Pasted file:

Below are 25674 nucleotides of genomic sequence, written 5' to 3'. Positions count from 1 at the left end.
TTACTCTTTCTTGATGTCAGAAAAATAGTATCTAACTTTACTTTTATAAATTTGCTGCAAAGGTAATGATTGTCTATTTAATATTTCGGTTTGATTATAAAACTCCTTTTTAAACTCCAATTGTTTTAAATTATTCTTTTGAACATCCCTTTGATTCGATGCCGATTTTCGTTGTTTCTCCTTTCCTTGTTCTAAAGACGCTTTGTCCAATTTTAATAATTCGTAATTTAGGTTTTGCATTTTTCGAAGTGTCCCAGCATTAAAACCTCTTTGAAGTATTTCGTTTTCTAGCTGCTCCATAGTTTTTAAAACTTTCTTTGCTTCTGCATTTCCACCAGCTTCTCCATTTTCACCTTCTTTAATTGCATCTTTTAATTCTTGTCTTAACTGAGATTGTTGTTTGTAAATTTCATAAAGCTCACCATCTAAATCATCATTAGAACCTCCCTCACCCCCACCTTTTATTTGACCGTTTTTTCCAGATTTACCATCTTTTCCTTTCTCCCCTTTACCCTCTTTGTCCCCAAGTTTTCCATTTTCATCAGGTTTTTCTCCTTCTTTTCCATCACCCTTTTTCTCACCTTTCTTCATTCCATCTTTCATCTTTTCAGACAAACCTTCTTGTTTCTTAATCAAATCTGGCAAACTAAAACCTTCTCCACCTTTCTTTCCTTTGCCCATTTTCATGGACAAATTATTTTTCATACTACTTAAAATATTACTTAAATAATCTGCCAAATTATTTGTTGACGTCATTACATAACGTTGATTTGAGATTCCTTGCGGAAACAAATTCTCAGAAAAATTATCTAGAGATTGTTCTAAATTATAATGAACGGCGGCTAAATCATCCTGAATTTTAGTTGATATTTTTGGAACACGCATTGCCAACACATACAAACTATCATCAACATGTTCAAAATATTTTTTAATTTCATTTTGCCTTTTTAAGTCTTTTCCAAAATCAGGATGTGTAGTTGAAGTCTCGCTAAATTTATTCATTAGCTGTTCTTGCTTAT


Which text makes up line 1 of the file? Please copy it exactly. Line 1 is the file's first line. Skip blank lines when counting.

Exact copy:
Below are 25674 nucleotides of genomic sequence, written 5' to 3'. Positions count from 1 at the left end.